Here is a 3D printed Microfusion Cell my buddy sent to me a while back and I just finished it up. At least I think I’m finished with it? I can’t decide if I should weather it or not. Well, I have one more so maybe I will keep this one clean. For the paint I used Krylon OSHA safety yellow, Krylon OSHA black and Rustoleum Dark Steel. I didn’t have any water slide decal paper so I had to use Velum instead. Once I cut out the prints I had, I superglued them in place and then I applied two coats of Krylon Triple Thick clear glaze. Hope y'all like it.
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Making of: Lexus the custom 1/6 Robot

I did some digging through old photos, and found a few work-in-progress pictures I had shared with Jade as I worked on Lexus. Maybe you will find them interesting! :D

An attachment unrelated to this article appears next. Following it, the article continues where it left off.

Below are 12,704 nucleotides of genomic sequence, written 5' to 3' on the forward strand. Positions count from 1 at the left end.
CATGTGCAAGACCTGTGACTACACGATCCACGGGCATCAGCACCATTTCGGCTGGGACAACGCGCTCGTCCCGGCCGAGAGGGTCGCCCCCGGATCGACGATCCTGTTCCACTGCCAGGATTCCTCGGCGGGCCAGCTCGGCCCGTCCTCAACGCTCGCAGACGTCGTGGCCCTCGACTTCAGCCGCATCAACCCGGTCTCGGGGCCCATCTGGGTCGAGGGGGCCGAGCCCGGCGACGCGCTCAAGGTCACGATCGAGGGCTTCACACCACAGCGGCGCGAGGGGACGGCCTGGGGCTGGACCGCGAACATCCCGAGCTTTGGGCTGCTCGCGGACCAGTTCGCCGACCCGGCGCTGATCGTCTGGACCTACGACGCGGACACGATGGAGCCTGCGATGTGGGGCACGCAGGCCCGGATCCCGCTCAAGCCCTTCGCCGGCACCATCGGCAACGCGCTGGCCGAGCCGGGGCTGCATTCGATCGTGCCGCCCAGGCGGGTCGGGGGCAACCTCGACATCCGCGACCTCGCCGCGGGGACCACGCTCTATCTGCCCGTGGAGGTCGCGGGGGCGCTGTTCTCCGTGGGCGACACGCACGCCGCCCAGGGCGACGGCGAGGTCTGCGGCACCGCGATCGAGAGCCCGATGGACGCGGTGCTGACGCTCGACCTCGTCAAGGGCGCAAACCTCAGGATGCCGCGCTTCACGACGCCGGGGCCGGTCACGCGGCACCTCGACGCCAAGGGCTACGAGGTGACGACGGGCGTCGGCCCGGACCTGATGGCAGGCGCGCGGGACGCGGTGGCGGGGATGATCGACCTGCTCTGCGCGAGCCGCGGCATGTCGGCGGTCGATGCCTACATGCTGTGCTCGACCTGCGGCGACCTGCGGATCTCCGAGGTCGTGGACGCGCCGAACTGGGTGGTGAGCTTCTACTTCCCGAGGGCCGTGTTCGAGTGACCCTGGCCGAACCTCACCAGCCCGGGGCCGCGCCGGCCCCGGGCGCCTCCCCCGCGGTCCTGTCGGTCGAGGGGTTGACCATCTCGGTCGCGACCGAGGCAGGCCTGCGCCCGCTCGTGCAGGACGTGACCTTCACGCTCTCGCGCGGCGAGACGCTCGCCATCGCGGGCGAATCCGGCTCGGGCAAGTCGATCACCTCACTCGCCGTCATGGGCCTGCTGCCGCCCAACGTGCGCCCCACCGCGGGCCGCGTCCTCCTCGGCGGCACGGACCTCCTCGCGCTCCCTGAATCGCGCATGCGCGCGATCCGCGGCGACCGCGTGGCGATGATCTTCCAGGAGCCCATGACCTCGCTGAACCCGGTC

She is 1/6 scale, about 29cm tall. Her body is from an Original Effect Heyar Adas doll, her head a 27cm Obitsu.

This photo was taken before any custom work had begun - you can see my chaotic work space / desk. I was lining up my 1/6 dolls for size comparison. She is between a 1/6 Threea robot boy and a 25cm obitsu custom girl.

I sculpted her ‘helmet’ with milliput and used beads and toy bits for some of her details. I originally used rustoleum flexi-dip to coat her body in a white rubbery overcoat - but the friction of the neck joint was too much and caused tearing. So that idea was scrapped in favor of a dye job.

Her body, despite being a soft rubbery vinyl, still resisted the dye. I had to soak it in a dye / acetone mix for a few hours. This trick really works, but is super smelly / dangerous. Make sure you have an outdoor or well ventilated place if you’re going to do mad science like me! I had stupidly sanded a few spots thinking it would help the body take the dye. it was unnecessary, so she ended up with some rough spots. Oh well!

Her cute lil’ face.

Her dye job came out splotchy. Mostly due to my sanding. I washed over her with more acetone and gave her a good rinse - thankfully that really evened out the dye!

She got all of her detail painting and voila! Lexus was borned. - Nico